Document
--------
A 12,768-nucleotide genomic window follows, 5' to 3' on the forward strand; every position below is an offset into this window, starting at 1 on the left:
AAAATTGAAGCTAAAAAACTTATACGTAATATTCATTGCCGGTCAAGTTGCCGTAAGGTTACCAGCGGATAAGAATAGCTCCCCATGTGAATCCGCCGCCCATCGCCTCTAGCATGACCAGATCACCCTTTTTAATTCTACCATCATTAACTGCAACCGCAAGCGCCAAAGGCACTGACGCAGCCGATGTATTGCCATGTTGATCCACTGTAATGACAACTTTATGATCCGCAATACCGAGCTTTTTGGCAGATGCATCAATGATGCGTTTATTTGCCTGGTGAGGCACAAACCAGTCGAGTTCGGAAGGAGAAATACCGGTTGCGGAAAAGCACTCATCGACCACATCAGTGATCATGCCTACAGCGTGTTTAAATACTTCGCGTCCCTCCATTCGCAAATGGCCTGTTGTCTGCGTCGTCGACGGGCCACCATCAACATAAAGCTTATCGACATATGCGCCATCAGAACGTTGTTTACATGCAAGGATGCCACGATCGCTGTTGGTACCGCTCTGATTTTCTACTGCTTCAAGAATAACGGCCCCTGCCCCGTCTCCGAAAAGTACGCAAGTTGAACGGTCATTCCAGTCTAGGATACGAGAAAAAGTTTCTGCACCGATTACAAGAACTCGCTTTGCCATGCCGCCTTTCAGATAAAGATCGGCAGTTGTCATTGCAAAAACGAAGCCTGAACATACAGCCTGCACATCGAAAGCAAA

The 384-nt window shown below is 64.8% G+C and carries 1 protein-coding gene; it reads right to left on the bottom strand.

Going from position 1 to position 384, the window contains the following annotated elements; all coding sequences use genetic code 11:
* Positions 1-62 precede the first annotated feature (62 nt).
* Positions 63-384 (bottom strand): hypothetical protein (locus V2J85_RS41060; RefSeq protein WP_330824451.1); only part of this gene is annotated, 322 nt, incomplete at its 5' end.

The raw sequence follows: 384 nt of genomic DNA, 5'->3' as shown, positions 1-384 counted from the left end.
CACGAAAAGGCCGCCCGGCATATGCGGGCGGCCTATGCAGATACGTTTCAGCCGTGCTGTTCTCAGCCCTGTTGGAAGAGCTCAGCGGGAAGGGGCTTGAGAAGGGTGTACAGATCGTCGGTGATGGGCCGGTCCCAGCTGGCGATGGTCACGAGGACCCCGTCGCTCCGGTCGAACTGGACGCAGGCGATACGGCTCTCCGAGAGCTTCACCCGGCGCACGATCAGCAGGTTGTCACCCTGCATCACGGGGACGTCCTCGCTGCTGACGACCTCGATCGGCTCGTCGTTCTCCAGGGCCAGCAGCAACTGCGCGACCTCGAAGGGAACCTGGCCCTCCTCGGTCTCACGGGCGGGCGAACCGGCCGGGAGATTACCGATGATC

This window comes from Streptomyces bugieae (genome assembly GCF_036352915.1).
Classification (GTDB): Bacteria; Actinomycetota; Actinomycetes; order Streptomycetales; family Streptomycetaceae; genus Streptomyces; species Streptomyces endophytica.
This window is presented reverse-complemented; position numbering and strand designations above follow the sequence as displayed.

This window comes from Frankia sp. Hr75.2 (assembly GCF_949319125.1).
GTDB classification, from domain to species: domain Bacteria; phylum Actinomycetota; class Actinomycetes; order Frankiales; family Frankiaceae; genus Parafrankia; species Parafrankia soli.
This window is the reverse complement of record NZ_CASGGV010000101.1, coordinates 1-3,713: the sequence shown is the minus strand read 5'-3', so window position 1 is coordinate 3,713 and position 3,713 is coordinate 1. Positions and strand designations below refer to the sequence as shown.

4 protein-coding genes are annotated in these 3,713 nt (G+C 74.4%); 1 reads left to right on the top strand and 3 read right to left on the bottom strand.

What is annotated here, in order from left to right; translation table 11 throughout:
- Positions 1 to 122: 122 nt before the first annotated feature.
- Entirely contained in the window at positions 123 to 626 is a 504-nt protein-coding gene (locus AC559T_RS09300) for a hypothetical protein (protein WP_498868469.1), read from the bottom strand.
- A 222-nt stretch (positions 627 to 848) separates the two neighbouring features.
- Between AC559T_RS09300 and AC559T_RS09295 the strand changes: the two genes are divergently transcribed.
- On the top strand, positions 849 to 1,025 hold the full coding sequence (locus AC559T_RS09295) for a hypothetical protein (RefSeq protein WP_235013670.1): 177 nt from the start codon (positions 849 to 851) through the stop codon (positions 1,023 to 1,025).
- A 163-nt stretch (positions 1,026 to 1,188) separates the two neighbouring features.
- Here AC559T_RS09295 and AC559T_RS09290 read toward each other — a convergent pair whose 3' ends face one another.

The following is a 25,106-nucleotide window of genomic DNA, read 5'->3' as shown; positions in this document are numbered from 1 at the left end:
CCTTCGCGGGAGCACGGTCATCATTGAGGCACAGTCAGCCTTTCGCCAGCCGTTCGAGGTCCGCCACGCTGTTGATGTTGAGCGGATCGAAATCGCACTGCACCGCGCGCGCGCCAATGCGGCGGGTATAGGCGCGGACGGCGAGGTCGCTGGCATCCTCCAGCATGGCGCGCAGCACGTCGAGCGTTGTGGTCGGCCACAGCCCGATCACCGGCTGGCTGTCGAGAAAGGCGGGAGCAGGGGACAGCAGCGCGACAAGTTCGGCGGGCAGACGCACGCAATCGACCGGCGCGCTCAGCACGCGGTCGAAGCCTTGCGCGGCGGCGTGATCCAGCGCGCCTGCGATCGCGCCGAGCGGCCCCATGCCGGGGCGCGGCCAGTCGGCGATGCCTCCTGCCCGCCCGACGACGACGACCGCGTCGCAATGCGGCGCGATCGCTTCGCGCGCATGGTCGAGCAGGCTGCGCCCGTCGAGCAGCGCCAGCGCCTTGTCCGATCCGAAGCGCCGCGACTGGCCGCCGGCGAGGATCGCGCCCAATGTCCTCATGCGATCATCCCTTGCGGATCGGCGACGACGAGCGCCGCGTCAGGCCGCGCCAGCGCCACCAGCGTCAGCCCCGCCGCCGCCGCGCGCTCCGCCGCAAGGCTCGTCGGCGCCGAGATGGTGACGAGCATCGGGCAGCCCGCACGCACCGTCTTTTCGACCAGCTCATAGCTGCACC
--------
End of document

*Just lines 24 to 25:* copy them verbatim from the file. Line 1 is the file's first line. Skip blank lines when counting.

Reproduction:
The following is a 25,106-nucleotide window of genomic DNA, read 5'->3' as shown; positions in this document are numbered from 1 at the left end:
CCTTCGCGGGAGCACGGTCATCATTGAGGCACAGTCAGCCTTTCGCCAGCCGTTCGAGGTCCGCCACGCTGTTGATGTTGAGCGGATCGAAATCGCACTGCACCGCGCGCGCGCCAATGCGGCGGGTATAGGCGCGGACGGCGAGGTCGCTGGCATCCTCCAGCATGGCGCGCAGCACGTCGAGCGTTGTGGTCGGCCACAGCCCGATCACCGGCTGGCTGTCGAGAAAGGCGGGAGCAGGGGACAGCAGCGCGACAAGTTCGGCGGGCAGACGCACGCAATCGACCGGCGCGCTCAGCACGCGGTCGAAGCCTTGCGCGGCGGCGTGATCCAGCGCGCCTGCGATCGCGCCGAGCGGCCCCATGCCGGGGCGCGGCCAGTCGGCGATGCCTCCTGCCCGCCCGACGACGACGACCGCGTCGCAATGCGGCGCGATCGCTTCGCGCGCATGGTCGAGCAGGCTGCGCCCGTCGAGCAGCGCCAGCGCCTTGTCCGATCCGAAGCGCCGCGACTGGCCGCCGGCGAGGATCGCGCCCAATGTCCTCATGCGATCATCCCTTGCGGATCGGCGACGACGAGCGCCGCGTCAGGCCGCGCCAGCGCCACCAGCGTCAGCCCCGCCGCCGCCGCGCGCTCCGCCGCAAGGCTCGTCGGCGCCGAGATGGTGACGAGCATCGGGCAGCCCGCACGCACCGTCTTTTCGACCAGCTCATAGCTGCACC